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Видеозапись семинара "Institutions and Visa Regimes"

Speaker: Leonid I. Polischuk (Professor at the Faculty of Economics, Head of the Laboratory for Applied Analysis of Institutions and Social Capital, NRU HSE)

Co-authors: Kamila Gracheva, Koen Schoors, Alexander Yarkin

October 8, ThursdayMyasnitskaya 24, building 3, room 424, 17.30. 

Stronger institutions improve economic well-being of countries’ residents, but do they also facilitate their travel abroad by lowering and perhaps completely eliminating visa barriers? Earlier literature emphasized geography, trade, tourism, economic welfare and threat of terrorism as factor affecting visa regimes, but largely neglected formal and informal institutions, and this paper is intended to fill such gap.
We divide formal institutions into two broad categories – institutions-services and institutions-rules. Institutions-services improve productivity; they are public production inputs and can be measured by government effectiveness and regulatory quality. Institutions-rules, such as the rule of law and corruption prevention, restrict unlawful and/or unproductive behavior.
We propose a theoretical model that shows that better institutions-services in “sending” countries indeed reduce visa barriers; however stronger institutions-rules make such barriers higher. The latter effect is driven by spillovers: better enforcement of the rule of law makes domestic rent-seeking less profitable and unscrupulous individuals are increasingly seeking illicit gains abroad. This affects consular officers’ priors about the likelihood of violation of visa rules, and leads to higher rate of rejection of visa applications. The model also illuminates the role of informal institutions, such as norms and values, in the “sending” country – a lack of norms and values amplifies the increase of visa barriers caused by the strengthening of institutions-rules. Put differently, formal and informal institutions complement each other as factors of visa barriers.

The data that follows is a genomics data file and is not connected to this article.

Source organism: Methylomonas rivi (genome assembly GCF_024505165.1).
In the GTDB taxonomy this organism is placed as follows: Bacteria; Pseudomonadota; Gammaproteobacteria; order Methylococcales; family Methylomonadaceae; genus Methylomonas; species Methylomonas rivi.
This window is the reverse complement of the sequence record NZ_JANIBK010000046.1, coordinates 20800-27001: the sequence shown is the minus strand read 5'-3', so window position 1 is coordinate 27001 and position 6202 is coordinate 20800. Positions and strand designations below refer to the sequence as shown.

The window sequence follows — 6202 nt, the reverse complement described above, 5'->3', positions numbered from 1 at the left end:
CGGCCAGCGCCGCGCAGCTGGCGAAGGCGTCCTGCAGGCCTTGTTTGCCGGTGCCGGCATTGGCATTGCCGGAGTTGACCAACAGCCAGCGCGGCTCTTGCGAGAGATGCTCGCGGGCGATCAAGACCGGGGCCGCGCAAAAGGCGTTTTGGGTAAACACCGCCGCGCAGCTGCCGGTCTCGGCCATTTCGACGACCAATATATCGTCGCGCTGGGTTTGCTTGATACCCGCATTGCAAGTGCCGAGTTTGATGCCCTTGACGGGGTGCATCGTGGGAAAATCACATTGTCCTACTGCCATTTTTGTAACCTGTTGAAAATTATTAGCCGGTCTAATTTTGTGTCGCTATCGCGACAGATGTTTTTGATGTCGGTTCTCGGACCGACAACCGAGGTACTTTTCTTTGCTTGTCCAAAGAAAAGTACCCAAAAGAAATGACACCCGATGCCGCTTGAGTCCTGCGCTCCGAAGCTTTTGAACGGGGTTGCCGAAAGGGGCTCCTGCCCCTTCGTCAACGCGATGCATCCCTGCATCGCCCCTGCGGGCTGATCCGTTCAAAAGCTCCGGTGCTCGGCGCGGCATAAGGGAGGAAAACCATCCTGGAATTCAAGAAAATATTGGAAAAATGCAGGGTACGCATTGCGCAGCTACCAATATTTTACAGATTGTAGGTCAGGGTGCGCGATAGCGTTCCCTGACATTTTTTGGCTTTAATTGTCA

We test the above hypotheses by using visa refusal rates by Schengen countries, the US and the UK for the rest of the countries of the world, and show that indeed institutions-services, institutions-rules and social capital (measured by norms and values) have the predicted impact on visa regimes: visa barriers decline in the quality of institutions-service, and increase in the quality of institutions-rules; furthermore the strength of the latter effect is in inverse proportion to social capital stock. These findings are highly statistically significant and robust to various specifications of empirical models. They also hold when visa regimes are measured by the “passport power index”, i.e. the number of foreign countries that a holder of national passport can visit without a visa.
The paper shows that positive effects of improved institutions do not necessarily extend beyond national borders due to externalities inherent to international travel. Athough developed nations urge developing ones to improve their institutions, after such improvements nationals of developing countries could be less welcomed when travelling to the industrialized world.

Key words: institutions, social capital, visa barriers